As Lenin then points out this trifle is a failure to understand the most basic of Marxist ideas, namely that "the exploiter and the exploited cannot be equal." As a result of this abandonment of his politics, Lenin explains that Kautsky spent the war years, trying to "extinguish the revolutionary spirit, instead of fostering and fanning it."

Kautsky's betrayal of Marxism was an enormous shock to the workers movement. In this book Lenin argues against Kautsky's new positions, and defends the revolution, in particular challenging Kautsky's criticisms of the disolution of the Constituent Assembly and the agrarian policies carried out by the Soviets. His defence of soviet power as a higher form of democracy is based on a re-reading and reassertion of many of Karl Marx's core ideas. In particular Marx and Engels' writings on the Paris Commune, and specifically, Marx's book The Civil War in France. This reassertion of Marx and the defence of the revolution, in the midst of the revolution itself is what makes this book so powerful and interesting.

The only thing that is lacking in the book is an attempt at an explanation of why so many great Marxists and their organisations capitulated to capitalism. In his excellent book The Comintern Duncan Hallas argues that the parties like the SPD in Germany that Kautsky led, had managed to gain a foothold inside the system. Their bureaucracies, their MPs, their organisations gave them a significant inertia and interest in maintaining the status quo. For them to break with Marxism in practice, meant, Hallas says a return to illegal, under-ground work. For many of the leaders, whose Marxism was limited to speeches on May Day, there was much more "to lose than their chains". This stake in the system, combined with a bastardisation of revolutionary politics, began to undermine the desire for genuine revolutionary change. Rosa Luxemburg in particular had before the war broke out, fought a hard fight against such reformism from one of the SPD's leading members.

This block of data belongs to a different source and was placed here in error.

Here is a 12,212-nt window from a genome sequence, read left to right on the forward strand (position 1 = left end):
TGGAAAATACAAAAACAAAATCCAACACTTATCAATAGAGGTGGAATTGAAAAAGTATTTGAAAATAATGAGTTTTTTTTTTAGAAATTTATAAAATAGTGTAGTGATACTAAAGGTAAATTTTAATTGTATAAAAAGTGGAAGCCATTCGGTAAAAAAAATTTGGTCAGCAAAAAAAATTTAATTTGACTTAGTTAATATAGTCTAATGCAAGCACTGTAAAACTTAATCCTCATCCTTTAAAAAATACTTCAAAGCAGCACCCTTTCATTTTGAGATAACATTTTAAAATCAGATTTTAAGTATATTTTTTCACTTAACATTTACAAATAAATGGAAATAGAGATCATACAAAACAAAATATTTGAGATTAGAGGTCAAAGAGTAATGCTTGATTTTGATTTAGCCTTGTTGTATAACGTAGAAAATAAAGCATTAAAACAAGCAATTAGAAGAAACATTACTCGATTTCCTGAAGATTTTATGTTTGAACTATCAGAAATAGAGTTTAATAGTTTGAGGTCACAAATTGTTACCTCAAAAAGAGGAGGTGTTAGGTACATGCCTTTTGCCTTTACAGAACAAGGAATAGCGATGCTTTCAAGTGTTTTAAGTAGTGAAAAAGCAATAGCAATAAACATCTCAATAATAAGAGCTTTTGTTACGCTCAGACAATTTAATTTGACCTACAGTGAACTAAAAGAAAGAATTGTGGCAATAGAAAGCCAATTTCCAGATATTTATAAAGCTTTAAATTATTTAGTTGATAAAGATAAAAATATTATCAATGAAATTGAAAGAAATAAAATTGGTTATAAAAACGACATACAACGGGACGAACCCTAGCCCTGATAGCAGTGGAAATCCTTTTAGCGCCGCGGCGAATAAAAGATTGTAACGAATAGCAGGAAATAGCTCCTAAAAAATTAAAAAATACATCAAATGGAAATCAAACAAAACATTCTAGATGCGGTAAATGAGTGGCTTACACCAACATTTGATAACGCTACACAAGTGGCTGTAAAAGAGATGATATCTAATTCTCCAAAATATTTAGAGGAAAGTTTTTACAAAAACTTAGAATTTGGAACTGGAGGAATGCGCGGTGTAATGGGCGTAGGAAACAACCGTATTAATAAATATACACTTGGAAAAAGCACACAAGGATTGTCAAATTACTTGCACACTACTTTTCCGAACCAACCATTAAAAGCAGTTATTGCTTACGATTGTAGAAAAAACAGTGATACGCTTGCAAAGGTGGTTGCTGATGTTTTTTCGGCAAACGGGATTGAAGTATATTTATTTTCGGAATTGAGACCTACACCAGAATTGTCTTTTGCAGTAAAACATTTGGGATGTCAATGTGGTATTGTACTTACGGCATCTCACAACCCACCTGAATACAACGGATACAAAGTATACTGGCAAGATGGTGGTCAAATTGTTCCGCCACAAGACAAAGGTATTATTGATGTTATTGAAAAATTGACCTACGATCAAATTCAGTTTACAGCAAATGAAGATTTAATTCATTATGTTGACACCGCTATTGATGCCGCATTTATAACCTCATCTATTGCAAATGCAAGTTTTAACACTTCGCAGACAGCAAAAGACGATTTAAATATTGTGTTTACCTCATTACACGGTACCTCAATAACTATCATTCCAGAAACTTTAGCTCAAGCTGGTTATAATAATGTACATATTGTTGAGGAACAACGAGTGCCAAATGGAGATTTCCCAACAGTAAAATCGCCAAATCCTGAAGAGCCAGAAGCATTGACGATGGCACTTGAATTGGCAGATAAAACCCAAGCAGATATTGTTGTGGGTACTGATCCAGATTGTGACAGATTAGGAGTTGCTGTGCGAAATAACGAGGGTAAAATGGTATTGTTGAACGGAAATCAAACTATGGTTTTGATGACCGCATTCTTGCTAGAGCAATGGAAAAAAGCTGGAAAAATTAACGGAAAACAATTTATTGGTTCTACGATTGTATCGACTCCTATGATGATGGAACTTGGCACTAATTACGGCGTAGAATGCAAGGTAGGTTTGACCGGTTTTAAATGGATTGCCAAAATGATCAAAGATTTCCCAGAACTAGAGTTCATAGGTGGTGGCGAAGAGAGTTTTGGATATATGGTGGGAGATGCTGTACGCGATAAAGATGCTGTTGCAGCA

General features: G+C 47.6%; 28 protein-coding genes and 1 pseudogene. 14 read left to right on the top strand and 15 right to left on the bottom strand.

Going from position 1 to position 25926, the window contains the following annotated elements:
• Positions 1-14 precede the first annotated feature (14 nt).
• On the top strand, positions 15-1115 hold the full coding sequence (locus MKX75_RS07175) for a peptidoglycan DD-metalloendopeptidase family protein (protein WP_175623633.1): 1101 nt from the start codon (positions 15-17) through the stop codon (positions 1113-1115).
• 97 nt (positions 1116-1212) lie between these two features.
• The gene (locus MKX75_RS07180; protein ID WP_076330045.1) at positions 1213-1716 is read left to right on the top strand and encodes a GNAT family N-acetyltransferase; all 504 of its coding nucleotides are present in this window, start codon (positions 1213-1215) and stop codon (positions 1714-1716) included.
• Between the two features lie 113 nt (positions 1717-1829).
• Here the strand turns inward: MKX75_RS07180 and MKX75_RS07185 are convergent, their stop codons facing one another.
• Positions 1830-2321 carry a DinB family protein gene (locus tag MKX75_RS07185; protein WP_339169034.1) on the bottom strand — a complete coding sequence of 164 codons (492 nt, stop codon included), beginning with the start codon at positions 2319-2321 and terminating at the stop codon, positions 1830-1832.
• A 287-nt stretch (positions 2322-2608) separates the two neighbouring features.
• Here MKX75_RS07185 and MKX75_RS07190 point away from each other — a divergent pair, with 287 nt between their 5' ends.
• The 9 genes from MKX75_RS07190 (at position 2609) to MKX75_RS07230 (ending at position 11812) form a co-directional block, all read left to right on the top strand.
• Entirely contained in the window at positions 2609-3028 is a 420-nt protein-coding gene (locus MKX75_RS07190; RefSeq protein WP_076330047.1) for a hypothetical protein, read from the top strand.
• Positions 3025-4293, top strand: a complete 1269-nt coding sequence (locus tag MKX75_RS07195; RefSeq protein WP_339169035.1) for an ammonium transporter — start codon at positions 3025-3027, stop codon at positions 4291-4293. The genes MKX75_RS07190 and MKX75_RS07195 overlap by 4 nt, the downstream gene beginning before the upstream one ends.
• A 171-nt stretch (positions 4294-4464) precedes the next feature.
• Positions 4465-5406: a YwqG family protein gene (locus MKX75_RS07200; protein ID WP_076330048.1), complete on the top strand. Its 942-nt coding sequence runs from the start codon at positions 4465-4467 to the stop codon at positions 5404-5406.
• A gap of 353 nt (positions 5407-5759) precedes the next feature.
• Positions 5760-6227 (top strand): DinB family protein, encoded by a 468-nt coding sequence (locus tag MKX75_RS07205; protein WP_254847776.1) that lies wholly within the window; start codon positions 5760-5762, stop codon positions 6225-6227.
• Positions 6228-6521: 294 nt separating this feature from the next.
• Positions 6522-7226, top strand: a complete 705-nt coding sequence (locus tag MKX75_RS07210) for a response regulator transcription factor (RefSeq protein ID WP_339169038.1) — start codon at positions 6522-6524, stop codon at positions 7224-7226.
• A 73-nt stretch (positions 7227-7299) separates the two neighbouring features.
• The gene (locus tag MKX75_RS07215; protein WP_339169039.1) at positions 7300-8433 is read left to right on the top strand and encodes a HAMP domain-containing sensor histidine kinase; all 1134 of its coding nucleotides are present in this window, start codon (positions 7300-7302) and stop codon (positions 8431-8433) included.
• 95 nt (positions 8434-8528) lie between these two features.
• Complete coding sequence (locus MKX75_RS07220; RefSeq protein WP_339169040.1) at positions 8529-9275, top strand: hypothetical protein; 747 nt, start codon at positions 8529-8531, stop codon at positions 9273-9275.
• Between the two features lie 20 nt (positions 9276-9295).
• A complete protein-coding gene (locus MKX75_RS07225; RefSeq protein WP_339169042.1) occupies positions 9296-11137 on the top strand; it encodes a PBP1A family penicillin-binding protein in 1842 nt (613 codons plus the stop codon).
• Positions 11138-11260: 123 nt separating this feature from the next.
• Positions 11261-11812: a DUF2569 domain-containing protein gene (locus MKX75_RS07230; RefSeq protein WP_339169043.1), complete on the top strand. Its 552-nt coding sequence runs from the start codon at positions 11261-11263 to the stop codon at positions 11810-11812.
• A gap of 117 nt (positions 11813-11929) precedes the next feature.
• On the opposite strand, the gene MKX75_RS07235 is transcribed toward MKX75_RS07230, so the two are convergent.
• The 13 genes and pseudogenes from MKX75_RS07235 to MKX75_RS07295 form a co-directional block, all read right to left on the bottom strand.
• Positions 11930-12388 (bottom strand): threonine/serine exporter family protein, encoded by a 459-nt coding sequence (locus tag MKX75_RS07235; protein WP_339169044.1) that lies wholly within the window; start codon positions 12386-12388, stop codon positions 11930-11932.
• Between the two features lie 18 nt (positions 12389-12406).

The book itself has no conclusion. Lenin notes at the end of the last chapter, that his last few lines were written on the same night that news reached Russia of the seizure of power in numerous German towns, including the capital by Soviets of Workers' and Soldiers' Deputies. For Lenin this in itself was the final rebuttal of Kautsky's politics and offered new hope for the Russia Revolution itself. Sadly this was a false dawn, but this neglected book of Lenin's remains a powerful declaration of the hopes of the revolution and a defence of the revolution itself.

Lenin - The Proletarian Revolution and the Renegade Kautsky - full text from the Lenin Public Archive here.